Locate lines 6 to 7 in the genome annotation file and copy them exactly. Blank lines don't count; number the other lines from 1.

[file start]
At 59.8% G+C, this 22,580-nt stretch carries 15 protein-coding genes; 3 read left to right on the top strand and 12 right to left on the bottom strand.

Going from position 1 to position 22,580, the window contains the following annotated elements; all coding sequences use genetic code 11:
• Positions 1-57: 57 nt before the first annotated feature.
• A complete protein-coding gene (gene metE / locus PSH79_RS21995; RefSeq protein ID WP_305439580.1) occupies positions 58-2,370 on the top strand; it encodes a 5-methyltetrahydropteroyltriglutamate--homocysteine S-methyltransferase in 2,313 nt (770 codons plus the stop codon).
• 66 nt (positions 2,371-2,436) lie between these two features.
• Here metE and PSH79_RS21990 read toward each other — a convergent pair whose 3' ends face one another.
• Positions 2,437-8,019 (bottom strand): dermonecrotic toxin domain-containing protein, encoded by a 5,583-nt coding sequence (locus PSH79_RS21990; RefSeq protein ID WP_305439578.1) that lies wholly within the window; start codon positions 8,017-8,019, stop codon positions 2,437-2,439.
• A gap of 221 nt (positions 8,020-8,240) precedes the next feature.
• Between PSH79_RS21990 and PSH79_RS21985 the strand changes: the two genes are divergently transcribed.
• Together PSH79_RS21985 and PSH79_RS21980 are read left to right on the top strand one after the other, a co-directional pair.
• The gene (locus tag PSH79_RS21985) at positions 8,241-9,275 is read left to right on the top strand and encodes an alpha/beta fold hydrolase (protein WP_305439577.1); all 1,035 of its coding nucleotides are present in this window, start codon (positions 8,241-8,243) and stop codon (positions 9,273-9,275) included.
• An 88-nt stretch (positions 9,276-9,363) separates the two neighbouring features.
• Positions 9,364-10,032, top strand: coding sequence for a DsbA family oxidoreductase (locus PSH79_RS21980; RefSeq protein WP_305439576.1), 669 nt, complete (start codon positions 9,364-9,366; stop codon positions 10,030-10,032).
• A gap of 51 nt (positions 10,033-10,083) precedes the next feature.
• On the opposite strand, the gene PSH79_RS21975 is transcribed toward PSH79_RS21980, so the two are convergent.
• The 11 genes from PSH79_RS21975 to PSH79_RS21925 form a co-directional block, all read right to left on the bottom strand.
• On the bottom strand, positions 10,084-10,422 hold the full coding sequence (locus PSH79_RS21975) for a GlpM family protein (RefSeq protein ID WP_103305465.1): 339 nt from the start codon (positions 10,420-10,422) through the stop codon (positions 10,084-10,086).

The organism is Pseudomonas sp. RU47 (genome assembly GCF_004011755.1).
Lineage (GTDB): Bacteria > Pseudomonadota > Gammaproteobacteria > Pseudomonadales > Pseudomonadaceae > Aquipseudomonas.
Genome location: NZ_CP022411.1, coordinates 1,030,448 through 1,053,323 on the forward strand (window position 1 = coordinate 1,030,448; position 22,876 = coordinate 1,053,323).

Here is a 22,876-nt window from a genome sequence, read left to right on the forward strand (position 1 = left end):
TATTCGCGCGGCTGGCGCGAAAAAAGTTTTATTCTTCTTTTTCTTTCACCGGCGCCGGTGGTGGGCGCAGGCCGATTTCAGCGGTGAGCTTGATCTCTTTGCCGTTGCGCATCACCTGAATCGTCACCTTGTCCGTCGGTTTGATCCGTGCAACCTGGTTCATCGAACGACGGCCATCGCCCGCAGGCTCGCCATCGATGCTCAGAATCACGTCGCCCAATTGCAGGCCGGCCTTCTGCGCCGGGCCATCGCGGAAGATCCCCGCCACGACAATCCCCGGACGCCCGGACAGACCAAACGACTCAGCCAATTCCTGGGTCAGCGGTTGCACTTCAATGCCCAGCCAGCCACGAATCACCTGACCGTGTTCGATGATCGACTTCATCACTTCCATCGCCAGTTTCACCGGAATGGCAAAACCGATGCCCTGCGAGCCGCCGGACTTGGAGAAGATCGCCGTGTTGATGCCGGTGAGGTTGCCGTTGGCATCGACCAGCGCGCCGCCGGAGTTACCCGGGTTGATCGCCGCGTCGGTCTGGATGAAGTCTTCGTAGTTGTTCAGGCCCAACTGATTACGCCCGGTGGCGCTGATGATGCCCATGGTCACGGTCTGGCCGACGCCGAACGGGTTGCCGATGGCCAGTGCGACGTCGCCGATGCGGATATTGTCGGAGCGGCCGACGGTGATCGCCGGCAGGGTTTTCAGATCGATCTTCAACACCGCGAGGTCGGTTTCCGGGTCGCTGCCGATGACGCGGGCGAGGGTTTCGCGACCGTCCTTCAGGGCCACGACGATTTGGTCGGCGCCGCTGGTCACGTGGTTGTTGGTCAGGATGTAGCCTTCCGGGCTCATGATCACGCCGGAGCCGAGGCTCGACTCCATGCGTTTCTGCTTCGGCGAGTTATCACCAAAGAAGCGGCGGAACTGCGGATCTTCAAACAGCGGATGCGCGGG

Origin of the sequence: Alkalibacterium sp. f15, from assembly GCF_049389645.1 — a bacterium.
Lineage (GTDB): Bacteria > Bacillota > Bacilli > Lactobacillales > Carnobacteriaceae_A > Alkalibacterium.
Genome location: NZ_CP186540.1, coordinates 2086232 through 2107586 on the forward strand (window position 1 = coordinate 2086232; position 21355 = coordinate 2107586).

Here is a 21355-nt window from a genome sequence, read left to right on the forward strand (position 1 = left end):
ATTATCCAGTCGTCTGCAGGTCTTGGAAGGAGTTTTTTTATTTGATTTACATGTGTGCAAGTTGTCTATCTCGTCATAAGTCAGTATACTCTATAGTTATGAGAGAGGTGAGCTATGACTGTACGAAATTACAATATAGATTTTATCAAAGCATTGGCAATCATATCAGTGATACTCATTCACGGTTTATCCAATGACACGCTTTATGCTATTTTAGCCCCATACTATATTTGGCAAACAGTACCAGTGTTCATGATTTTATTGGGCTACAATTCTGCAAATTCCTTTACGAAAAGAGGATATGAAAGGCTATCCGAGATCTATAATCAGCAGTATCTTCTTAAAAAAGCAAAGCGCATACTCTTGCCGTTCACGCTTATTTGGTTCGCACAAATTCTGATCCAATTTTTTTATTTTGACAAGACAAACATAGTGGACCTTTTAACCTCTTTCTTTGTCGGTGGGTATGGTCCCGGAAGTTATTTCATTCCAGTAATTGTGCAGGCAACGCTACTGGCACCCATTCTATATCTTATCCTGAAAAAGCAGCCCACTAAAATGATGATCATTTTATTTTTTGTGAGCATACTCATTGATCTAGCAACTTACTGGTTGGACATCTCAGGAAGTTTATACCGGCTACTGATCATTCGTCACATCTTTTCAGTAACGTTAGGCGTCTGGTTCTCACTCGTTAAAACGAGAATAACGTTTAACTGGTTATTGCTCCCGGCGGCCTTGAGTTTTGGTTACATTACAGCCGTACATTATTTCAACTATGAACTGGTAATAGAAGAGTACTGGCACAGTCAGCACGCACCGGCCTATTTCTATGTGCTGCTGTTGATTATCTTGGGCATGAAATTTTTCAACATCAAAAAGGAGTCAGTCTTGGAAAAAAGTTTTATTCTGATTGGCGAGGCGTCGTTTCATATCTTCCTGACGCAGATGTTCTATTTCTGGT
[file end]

• Here metE and PSH79_RS21990 read toward each other — a convergent pair whose 3' ends face one another.
• Positions 2,437-8,019 (bottom strand): dermonecrotic toxin domain-containing protein, encoded by a 5,583-nt coding sequence (locus PSH79_RS21990; RefSeq protein ID WP_305439578.1) that lies wholly within the window; start codon positions 8,017-8,019, stop codon positions 2,437-2,439.